When it comes to gun violence, Americans are tired. Tired of grieving. Tired of witnessing friends, family and neighbors die as a result of everyday violence — whether it is community violence, firearm suicide, mass shootings, or domestic violence perpetrated with firearms. Tired of watching policymakers offer “thoughts and prayers” but taking little action. Gun violence in all its forms is a public health crisis, and Americans are desperate for solutions.
In the current political climate, it is difficult to find an issue that 94 percent of American voters support. But a 2019 Quinnipiac University poll found that 94 percent of American voters support universal background checks. This number includes 90 percent of gun owners — a figure that may surprise those who associate gun owners with the increasingly radical National Rifle Association (NRA).
People of all political stripes support universal background checks because this tool is a commonsense policy to address our nation’s gun violence epidemic. Universal background checks serve as the foundation for many other important gun violence prevention policies, including extreme risk laws and laws to disarm domestic abusers. Without universal background checks, however, these additional policies are less effective.
Our current background check system, while imperfect, has helped keep guns out of the hands of people who may pose a threat to themselves or others. Since the passage of the 1993 Brady Act, which requires anyone purchasing a gun from a federally licensed firearms dealer to undergo a background check, over 3 million applications have been denied because the applicant was legally prohibited from owning a gun.
However, the law has its limitations, and state and federal legislators could and should make significant changes to protect their constituents. Perhaps most notably, the law excludes sellers who are not federally licensed firearms dealers from performing background checks, which allows individuals who want to avoid a background check to buy firearms through these unlicensed sellers. This private sale loophole creates a major problem by allowing those who may be a danger to themselves or others to easily buy guns. According to a 2015 survey, nearly one in four gun owners who acquired guns within the last two years did so without a background check. And those who are prohibited are more likely to purchase a gun without a background check in states that do not regulate private gun sales.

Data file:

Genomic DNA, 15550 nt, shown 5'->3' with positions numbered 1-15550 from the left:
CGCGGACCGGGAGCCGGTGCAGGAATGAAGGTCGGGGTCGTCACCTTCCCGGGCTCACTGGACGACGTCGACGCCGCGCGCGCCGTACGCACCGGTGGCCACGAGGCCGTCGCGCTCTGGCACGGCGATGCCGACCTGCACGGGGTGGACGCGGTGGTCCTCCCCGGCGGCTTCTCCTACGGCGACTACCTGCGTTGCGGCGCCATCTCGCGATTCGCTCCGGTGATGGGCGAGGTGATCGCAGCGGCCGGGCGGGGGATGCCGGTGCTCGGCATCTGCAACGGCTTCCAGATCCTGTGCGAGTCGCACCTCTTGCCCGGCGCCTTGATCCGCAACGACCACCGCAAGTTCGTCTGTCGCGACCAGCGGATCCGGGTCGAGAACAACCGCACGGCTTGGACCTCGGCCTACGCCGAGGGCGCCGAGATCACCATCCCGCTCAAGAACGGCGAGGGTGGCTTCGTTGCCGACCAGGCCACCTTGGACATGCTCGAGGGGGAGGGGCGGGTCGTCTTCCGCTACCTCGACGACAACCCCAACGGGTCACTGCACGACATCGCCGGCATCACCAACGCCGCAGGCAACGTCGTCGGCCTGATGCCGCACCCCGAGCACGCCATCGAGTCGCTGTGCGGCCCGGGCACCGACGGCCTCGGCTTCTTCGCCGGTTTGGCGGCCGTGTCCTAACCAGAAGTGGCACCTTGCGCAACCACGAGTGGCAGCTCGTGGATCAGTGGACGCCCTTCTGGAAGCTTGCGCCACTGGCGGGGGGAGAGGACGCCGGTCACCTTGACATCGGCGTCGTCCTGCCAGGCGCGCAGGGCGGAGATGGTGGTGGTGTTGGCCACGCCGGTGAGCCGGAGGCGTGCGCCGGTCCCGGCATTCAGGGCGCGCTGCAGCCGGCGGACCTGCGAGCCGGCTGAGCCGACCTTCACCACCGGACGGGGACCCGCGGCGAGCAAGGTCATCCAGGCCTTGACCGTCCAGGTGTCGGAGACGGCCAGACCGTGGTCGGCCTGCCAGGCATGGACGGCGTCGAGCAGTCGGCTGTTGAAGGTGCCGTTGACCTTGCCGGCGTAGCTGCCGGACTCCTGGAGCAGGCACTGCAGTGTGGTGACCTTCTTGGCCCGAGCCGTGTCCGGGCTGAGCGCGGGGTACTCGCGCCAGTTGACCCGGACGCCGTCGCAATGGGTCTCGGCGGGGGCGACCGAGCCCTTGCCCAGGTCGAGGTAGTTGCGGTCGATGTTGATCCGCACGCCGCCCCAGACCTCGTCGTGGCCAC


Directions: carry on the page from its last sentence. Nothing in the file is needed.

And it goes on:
Additionally, guns purchased in states with weak gun laws are often trafficked to states with stronger background check laws, creating a problematic pipeline with deadly consequences. States without background checks on private sales also have higher rates of guns trafficked to cities within the state, which often exacerbates gun violence. Our flawed background check system creates a thriving illegal firearms market. Research finds that universal background checks at the state level reduce illegal trafficking significantly.
We need a universal background check law that requires background checks on all gun sales and transfers, including private and online sales. A federal universal background check law would help prevent the diversion of firearms into the illegal market and in turn, reduce gun violence. President BidenJoe BidenCriminal justice group urges clemency for offenders released to home confinement during pandemic Progressive poll: Majority supports passing Biden agenda through reconciliation Transportation moves to ban airline ticket sales to Belarus amid arrest of opposition journalist MORE has pledged to do all he can to close background check loopholes and take other important steps to stop gun violence in the United States, but he needs support from Congress. With the House of Representatives passing a universal background checks bill earlier this year, it is now time for senators — especially Republican senators — to follow suit.
Stronger gun laws are important in the fight to stop gun violence, and universal background checks are a critical first step. Americans deserve universal background checks at the state and federal levels. While background checks alone are not the solution to gun violence in America, they are an important policy to build upon. Ensuring prohibited buyers are stopped from purchasing guns, background checks can save lives.
Bryan Barks is the director of Strategic Communications at the Coalition to Stop Gun Violence, the nation’s oldest gun violence prevention organization. Follow the organization on Twitter @CSGV.